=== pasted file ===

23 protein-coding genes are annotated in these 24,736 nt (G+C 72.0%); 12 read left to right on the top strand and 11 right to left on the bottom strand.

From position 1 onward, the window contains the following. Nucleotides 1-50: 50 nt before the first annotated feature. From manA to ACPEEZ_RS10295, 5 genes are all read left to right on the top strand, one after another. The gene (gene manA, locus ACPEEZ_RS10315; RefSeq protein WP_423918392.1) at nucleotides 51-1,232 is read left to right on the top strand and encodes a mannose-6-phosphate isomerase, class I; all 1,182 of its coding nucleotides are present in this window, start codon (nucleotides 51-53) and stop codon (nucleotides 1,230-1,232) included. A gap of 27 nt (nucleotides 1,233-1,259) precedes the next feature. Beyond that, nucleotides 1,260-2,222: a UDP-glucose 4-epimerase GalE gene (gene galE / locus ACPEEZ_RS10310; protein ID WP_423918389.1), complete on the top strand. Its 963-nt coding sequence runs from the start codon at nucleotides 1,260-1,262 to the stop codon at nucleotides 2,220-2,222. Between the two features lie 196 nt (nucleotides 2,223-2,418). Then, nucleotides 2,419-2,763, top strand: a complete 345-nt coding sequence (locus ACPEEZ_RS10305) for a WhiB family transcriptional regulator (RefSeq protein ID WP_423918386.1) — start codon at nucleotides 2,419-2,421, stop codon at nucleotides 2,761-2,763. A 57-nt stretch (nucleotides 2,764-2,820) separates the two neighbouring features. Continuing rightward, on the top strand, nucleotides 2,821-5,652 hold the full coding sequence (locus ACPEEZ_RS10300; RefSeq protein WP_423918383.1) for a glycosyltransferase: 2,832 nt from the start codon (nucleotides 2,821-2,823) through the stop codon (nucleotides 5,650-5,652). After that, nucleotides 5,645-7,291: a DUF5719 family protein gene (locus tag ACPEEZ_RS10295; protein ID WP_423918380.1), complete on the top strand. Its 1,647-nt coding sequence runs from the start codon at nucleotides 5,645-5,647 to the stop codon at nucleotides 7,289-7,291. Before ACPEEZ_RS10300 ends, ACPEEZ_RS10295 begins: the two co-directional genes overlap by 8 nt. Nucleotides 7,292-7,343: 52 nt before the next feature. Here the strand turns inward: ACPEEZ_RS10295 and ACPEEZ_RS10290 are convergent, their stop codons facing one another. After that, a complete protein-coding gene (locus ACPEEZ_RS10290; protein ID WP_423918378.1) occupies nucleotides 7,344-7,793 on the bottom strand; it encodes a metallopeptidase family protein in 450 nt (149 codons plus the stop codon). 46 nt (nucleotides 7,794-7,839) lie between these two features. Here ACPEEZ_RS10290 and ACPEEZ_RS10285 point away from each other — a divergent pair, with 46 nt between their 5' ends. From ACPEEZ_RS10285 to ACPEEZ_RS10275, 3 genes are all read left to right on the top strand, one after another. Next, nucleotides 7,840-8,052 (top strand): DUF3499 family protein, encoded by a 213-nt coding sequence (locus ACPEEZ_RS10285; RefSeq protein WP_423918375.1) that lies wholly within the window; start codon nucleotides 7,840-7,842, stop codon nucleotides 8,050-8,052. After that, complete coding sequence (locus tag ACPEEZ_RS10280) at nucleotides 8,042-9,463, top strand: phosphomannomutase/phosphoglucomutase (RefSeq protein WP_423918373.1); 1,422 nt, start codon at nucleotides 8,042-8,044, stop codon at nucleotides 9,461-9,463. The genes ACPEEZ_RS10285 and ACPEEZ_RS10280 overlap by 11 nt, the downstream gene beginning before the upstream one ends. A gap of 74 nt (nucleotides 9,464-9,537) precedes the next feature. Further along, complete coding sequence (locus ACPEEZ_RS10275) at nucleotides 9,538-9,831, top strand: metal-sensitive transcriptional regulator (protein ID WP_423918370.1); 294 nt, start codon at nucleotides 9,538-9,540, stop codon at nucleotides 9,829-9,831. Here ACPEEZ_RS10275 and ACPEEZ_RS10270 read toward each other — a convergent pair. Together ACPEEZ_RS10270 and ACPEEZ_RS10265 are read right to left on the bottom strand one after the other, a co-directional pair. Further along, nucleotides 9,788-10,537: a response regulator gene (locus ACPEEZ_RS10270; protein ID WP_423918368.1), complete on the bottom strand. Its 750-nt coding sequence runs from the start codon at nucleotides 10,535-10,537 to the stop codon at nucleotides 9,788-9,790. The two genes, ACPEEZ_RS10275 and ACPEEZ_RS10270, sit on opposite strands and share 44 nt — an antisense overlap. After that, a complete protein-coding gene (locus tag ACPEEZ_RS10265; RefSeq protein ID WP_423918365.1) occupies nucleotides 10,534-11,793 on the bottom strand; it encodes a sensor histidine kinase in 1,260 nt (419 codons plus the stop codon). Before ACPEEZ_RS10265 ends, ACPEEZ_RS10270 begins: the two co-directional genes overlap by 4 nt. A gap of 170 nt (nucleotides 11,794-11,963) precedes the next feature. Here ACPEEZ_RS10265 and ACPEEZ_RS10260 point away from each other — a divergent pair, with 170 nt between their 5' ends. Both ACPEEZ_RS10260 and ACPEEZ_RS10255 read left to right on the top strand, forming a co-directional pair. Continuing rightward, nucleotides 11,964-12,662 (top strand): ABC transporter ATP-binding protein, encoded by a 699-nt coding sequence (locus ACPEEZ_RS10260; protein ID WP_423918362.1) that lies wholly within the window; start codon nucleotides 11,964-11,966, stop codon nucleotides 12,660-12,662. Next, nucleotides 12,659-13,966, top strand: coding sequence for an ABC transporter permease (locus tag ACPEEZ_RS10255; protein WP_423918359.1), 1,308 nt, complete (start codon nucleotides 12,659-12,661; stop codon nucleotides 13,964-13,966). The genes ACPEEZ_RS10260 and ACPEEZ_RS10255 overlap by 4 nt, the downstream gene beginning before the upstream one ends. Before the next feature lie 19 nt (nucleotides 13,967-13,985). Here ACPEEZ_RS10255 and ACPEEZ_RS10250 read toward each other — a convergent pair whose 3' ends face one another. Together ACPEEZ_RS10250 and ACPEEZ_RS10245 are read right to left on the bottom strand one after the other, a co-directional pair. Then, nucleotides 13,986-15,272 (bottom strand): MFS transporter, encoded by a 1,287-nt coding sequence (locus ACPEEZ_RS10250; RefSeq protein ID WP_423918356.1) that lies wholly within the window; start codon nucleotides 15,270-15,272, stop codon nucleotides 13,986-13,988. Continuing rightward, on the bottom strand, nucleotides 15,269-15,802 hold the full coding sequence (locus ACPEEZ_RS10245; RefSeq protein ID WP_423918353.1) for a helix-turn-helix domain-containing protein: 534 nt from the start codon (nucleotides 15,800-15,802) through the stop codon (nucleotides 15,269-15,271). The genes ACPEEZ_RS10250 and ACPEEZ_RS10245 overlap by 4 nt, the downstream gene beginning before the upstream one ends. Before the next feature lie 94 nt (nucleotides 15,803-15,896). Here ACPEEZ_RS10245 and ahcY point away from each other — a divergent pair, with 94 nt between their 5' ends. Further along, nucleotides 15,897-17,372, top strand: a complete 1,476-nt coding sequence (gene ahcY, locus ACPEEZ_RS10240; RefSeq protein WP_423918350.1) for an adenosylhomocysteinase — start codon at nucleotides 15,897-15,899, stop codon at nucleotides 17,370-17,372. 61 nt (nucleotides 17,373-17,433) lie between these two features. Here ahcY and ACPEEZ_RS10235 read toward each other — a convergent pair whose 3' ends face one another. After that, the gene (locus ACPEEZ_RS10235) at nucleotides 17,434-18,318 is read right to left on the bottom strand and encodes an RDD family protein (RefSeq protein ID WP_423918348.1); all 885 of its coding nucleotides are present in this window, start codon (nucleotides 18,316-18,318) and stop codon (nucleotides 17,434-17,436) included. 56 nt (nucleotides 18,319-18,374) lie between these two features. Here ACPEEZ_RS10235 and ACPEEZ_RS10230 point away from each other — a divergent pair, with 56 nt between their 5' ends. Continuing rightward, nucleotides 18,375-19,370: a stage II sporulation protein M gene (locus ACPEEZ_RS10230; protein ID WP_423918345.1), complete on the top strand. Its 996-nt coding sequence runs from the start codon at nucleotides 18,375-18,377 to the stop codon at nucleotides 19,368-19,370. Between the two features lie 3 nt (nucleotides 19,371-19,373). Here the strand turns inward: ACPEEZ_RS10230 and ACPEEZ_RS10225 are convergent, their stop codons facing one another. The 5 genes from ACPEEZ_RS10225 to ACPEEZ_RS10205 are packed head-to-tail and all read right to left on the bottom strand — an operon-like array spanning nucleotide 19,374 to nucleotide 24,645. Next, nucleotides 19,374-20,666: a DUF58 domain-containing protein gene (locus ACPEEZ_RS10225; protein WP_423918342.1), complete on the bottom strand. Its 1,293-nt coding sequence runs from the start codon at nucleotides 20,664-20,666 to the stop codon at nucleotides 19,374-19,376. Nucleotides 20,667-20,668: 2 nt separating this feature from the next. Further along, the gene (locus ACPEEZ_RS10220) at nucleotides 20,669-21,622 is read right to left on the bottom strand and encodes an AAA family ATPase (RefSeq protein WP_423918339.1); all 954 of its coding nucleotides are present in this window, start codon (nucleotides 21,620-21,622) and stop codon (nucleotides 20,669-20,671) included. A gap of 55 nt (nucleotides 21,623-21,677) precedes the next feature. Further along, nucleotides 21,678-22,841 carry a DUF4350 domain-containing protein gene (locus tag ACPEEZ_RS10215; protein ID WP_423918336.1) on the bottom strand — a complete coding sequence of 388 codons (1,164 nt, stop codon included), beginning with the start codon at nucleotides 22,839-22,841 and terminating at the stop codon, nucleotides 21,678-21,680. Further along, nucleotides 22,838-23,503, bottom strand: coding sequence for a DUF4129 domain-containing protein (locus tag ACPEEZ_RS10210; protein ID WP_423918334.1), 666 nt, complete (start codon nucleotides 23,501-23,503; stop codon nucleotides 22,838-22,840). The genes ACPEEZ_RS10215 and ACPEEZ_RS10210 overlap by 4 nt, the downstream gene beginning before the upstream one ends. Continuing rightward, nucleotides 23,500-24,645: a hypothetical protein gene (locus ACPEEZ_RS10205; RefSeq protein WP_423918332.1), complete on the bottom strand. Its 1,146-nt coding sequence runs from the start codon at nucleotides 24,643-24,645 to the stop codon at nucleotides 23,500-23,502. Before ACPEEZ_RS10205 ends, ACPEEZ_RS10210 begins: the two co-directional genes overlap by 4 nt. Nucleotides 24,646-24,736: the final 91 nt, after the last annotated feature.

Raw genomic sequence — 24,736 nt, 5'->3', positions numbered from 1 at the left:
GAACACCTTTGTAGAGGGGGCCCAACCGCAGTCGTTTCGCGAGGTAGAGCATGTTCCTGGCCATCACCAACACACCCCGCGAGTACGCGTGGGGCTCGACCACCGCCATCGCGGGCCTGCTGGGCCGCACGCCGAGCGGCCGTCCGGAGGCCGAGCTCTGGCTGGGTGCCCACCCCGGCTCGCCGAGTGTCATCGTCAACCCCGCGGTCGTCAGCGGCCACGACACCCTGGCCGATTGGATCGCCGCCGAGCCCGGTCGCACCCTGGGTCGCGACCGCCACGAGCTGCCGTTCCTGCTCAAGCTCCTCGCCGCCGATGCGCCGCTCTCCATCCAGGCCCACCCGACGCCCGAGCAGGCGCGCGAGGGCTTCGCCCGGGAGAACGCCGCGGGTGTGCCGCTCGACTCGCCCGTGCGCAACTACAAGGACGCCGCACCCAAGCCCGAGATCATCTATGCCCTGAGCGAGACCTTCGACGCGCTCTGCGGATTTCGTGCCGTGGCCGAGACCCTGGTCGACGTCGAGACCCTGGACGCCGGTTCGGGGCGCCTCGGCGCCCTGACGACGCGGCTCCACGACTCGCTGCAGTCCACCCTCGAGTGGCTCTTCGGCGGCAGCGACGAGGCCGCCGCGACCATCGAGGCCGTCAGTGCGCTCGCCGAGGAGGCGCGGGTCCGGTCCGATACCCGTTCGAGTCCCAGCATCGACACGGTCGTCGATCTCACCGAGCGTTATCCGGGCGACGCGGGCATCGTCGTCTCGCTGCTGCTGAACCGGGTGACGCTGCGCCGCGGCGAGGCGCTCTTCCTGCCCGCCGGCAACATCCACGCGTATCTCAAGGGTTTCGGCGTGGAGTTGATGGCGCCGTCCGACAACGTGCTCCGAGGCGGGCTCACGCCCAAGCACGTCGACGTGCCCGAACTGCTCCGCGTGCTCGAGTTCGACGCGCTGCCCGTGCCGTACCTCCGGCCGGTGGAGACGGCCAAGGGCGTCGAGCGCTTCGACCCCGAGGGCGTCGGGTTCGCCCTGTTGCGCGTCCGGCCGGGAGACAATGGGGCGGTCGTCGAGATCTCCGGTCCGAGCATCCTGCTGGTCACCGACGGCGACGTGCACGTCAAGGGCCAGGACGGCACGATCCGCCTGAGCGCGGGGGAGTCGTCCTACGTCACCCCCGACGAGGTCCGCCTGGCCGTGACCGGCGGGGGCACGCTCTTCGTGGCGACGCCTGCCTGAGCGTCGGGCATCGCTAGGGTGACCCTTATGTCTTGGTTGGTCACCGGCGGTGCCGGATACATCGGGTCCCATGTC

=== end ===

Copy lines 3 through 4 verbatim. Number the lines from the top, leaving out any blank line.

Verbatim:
Raw genomic sequence — 24,736 nt, 5'->3', positions numbered from 1 at the left:
GAACACCTTTGTAGAGGGGGCCCAACCGCAGTCGTTTCGCGAGGTAGAGCATGTTCCTGGCCATCACCAACACACCCCGCGAGTACGCGTGGGGCTCGACCACCGCCATCGCGGGCCTGCTGGGCCGCACGCCGAGCGGCCGTCCGGAGGCCGAGCTCTGGCTGGGTGCCCACCCCGGCTCGCCGAGTGTCATCGTCAACCCCGCGGTCGTCAGCGGCCACGACACCCTGGCCGATTGGATCGCCGCCGAGCCCGGTCGCACCCTGGGTCGCGACCGCCACGAGCTGCCGTTCCTGCTCAAGCTCCTCGCCGCCGATGCGCCGCTCTCCATCCAGGCCCACCCGACGCCCGAGCAGGCGCGCGAGGGCTTCGCCCGGGAGAACGCCGCGGGTGTGCCGCTCGACTCGCCCGTGCGCAACTACAAGGACGCCGCACCCAAGCCCGAGATCATCTATGCCCTGAGCGAGACCTTCGACGCGCTCTGCGGATTTCGTGCCGTGGCCGAGACCCTGGTCGACGTCGAGACCCTGGACGCCGGTTCGGGGCGCCTCGGCGCCCTGACGACGCGGCTCCACGACTCGCTGCAGTCCACCCTCGAGTGGCTCTTCGGCGGCAGCGACGAGGCCGCCGCGACCATCGAGGCCGTCAGTGCGCTCGCCGAGGAGGCGCGGGTCCGGTCCGATACCCGTTCGAGTCCCAGCATCGACACGGTCGTCGATCTCACCGAGCGTTATCCGGGCGACGCGGGCATCGTCGTCTCGCTGCTGCTGAACCGGGTGACGCTGCGCCGCGGCGAGGCGCTCTTCCTGCCCGCCGGCAACATCCACGCGTATCTCAAGGGTTTCGGCGTGGAGTTGATGGCGCCGTCCGACAACGTGCTCCGAGGCGGGCTCACGCCCAAGCACGTCGACGTGCCCGAACTGCTCCGCGTGCTCGAGTTCGACGCGCTGCCCGTGCCGTACCTCCGGCCGGTGGAGACGGCCAAGGGCGTCGAGCGCTTCGACCCCGAGGGCGTCGGGTTCGCCCTGTTGCGCGTCCGGCCGGGAGACAATGGGGCGGTCGTCGAGATCTCCGGTCCGAGCATCCTGCTGGTCACCGACGGCGACGTGCACGTCAAGGGCCAGGACGGCACGATCCGCCTGAGCGCGGGGGAGTCGTCCTACGTCACCCCCGACGAGGTCCGCCTGGCCGTGACCGGCGGGGGCACGCTCTTCGTGGCGACGCCTGCCTGAGCGTCGGGCATCGCTAGGGTGACCCTTATGTCTTGGTTGGTCACCGGCGGTGCCGGATACATCGGGTCCCATGTC